I would bet he never makes that mistake again – and perhaps others reading the story can learn from his mistake.

    • All monitored?
      Surely, no tow truck driver would be included.
      What a hoot.
      All mobile phones are bugs, put it in a glass of water by your bed at night.

      • From “The Price of Dissent” (2001) by Bud and Ruth Schultz. Quoting page 140, in the chapter on Paul Robeson by his son Paul Jr.:
        “After Dad’s death we obtained information from the FBI and CIA through the Freedom of Information Act. My file was relatively small – 600 pages. But on my parents I got over 3500. I found out there are 20,000 more pages in the New York field office alone.”
        The guy was a singer, for Pete’s sake. How can you fill 20,000 pages on him?

      • And the competent criminals do not know all this. ,,,,,,, Like the politicians and mass media?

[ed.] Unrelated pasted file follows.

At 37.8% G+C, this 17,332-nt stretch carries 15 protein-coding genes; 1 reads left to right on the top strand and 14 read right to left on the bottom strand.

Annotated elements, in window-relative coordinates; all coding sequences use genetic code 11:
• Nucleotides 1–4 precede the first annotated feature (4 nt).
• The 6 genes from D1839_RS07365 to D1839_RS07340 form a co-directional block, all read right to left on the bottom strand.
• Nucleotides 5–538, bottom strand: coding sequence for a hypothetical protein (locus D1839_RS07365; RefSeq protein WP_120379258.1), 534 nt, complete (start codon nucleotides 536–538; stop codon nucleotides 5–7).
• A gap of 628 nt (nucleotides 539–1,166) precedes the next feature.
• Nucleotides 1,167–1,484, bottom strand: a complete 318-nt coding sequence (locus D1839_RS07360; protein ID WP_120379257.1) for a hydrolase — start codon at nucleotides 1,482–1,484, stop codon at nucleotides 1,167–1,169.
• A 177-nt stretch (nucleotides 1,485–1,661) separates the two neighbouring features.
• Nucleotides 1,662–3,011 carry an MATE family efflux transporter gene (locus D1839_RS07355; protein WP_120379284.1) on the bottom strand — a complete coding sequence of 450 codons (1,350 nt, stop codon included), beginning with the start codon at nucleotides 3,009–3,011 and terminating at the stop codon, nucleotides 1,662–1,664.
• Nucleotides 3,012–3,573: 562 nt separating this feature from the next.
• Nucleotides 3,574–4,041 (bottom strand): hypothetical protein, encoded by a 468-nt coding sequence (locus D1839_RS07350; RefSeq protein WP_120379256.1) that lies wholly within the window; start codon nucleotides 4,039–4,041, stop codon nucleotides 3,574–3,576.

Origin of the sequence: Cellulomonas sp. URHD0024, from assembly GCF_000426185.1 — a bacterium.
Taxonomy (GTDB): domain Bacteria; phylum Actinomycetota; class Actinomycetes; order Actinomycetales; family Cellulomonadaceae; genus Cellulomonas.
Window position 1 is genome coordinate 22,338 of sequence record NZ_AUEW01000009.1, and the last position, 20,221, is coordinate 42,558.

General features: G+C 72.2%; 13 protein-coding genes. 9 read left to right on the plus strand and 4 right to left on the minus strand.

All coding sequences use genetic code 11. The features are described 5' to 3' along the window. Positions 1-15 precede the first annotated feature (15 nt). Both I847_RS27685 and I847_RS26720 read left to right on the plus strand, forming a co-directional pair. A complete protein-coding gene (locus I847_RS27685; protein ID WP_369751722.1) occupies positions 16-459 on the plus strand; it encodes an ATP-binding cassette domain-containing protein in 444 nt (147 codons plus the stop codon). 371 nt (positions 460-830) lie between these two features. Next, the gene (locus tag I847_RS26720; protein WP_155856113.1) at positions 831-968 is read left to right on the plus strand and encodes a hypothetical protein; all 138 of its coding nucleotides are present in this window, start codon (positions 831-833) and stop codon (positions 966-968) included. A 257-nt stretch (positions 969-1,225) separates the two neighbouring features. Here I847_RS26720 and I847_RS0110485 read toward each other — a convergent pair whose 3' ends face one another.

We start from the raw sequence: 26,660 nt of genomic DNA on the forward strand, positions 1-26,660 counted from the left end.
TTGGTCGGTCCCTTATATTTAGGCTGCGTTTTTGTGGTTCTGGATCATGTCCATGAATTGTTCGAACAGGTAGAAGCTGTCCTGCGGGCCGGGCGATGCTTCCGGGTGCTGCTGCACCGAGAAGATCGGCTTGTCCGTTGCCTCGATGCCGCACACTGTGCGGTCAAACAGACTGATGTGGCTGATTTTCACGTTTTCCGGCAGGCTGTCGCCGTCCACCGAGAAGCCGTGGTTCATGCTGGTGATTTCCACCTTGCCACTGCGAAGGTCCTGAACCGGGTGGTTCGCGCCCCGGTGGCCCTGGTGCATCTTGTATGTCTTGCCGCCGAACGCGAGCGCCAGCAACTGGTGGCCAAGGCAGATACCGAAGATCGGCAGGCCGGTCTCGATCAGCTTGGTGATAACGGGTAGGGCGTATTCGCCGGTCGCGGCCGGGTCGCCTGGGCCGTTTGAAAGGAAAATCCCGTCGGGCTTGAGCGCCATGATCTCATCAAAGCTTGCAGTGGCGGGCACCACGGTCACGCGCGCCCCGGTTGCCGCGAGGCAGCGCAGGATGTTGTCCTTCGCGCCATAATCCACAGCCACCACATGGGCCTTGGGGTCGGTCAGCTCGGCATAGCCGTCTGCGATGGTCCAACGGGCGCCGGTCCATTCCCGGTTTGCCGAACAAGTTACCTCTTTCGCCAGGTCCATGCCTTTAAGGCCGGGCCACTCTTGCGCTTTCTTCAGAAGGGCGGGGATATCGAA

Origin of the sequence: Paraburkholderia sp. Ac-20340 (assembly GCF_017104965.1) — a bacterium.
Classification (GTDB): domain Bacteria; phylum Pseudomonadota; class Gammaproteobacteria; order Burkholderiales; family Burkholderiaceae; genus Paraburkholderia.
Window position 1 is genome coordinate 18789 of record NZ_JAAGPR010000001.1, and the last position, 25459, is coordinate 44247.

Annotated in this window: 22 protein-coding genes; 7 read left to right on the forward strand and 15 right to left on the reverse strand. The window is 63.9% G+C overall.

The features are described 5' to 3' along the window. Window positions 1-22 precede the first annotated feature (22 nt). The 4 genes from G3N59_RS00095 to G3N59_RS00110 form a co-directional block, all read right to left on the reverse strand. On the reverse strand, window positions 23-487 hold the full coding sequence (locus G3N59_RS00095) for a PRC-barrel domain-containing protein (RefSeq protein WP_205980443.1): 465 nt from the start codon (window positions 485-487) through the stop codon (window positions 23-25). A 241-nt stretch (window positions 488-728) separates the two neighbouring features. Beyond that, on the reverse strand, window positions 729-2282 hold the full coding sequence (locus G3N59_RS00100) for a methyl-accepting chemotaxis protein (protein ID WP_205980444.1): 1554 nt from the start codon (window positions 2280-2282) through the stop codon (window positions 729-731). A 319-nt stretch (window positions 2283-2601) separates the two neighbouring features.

And how much are the taxpayers forking out to Ping the idiots whilst serious false flag events are protected, like all the information that they had on the real 911 planners and culprits was squashed from upon high and the real sleuths were quarantined.

        • Ned, if winter is here can spring be far behind? That is to say, if FBI types are wrecking families left, right and centr in the US, will it not roll up on our shore soon?
          Not just surveillance; it is often accompanied by harassment.

  2. Fingerprint scanners have just been introduced in Japan . No need for passports or cards . We are all numbers now . Names are obsolete . Next step , when cash is taken out of circulation , if one becomes a persona non grata , in the system , they just turn off the tap . This is beyond debt slavery . Technocracy is killing us all .